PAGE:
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It can't be the money....
Old 07-30-2007, 06:23 AM   #1
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It can't be the money....

Its interesting in this country(and probably others), that we're all trying to get MORE (money). A million isn't enough anymore, it was a decade ago or so. Now we can't be happy or retire unless we have 2, 3, or 4 million so that we can "retire" comfortably and do.....? The CEO's have to make hundreds of millions of dollars insted of concentrating on making good, reliable products that are safe and durable. With all the masterminds and PhD's we produce we can't even fix some of societies basic problems: eldercare, healthcare, education just to name a few. We have(are) breeding an individualistic, me, me, me society.

We work feverishly to get to THAT point and in the meantime back at the ranch, we're taking more antianxiety drugs, antidepressants, sleep meds, antihypertensives to just deal with all the problems of daily life just to get to THAT point. Our kids are getting obese, early age diabetes and alcoholics and I might add are competing with the adults for the antidepressants.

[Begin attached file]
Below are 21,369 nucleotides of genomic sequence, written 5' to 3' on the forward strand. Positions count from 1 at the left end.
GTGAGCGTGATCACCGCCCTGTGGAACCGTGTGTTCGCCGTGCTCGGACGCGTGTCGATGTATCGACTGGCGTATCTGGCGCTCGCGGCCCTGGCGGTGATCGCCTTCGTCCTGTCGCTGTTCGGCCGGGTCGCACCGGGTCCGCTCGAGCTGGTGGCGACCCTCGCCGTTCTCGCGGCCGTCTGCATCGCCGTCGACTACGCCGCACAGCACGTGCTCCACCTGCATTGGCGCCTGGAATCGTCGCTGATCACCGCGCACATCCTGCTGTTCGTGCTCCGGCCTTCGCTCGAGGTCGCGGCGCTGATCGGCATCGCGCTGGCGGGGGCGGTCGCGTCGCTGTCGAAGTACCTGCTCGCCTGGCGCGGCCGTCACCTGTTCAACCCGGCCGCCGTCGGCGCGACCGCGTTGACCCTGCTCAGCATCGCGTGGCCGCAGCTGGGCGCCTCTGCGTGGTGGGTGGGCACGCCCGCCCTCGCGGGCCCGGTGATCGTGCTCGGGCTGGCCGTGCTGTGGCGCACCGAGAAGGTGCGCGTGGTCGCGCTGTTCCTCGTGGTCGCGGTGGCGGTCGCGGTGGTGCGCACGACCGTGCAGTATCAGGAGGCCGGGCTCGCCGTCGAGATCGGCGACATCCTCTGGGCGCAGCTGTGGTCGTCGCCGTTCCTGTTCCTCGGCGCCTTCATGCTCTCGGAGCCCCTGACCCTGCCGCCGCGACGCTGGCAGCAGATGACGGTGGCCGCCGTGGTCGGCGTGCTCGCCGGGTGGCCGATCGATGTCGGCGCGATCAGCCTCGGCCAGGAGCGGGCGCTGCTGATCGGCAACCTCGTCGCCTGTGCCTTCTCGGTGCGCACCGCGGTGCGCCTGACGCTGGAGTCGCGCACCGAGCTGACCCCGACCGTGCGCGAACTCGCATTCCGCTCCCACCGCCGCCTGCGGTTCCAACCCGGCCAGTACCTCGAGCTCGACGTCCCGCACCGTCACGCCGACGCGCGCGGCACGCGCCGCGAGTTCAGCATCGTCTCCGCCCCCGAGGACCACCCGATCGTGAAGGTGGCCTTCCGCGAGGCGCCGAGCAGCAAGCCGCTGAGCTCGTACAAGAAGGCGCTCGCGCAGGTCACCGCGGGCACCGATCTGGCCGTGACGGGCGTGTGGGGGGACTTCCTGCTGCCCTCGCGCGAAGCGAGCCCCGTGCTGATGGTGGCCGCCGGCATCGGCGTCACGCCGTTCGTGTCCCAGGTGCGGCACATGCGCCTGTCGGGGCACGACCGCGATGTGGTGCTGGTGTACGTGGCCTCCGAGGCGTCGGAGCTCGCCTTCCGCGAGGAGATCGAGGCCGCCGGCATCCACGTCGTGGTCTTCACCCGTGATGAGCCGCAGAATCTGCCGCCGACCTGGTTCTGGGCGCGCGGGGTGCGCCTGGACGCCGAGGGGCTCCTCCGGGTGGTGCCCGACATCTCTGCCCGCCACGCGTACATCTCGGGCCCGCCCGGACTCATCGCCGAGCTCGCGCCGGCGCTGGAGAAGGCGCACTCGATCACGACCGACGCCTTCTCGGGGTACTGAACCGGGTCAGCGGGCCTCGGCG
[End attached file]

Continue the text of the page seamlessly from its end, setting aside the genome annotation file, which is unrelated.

The one "good" thing with the youngfolks is, the teenage pregnancy rate is down, not necessarily sexual activity. There's a HDTV in every room of the 3-4 story house (megahouse) so the family unit is disintegrating.............I was just wondering with all the emphasis on getting to THAT financial point what's happening to US as a society?

I'm interested in others' constructive thoughts/opines.

I hope I posted this in the appropriate topic section, if not feel free to move me.
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Old 07-30-2007, 07:10 AM   #2
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What exactly is your point, other than listing a host of problems that have taken different forms and shapes over past generations? We all want financial independence (whatever that constitutes for us individually). Is there anything wrong with that? You sound more disenchanted with life generally than you do with the fact that a capitalistic society will inevitably engender some forms of imperfections. Consider the alternatives though. 70 miles South of Miami is what could be. Yo no quiero
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Old 07-30-2007, 09:21 AM   #3